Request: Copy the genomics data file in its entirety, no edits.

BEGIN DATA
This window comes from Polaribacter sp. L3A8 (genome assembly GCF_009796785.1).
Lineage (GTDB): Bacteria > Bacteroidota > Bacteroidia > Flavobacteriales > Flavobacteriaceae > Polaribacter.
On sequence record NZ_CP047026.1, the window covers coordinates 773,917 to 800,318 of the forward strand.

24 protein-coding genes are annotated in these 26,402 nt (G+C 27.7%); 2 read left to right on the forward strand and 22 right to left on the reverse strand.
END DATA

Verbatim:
This window comes from Polaribacter sp. L3A8 (genome assembly GCF_009796785.1).
Lineage (GTDB): Bacteria > Bacteroidota > Bacteroidia > Flavobacteriales > Flavobacteriaceae > Polaribacter.
On sequence record NZ_CP047026.1, the window covers coordinates 773,917 to 800,318 of the forward strand.

24 protein-coding genes are annotated in these 26,402 nt (G+C 27.7%); 2 read left to right on the forward strand and 22 right to left on the reverse strand.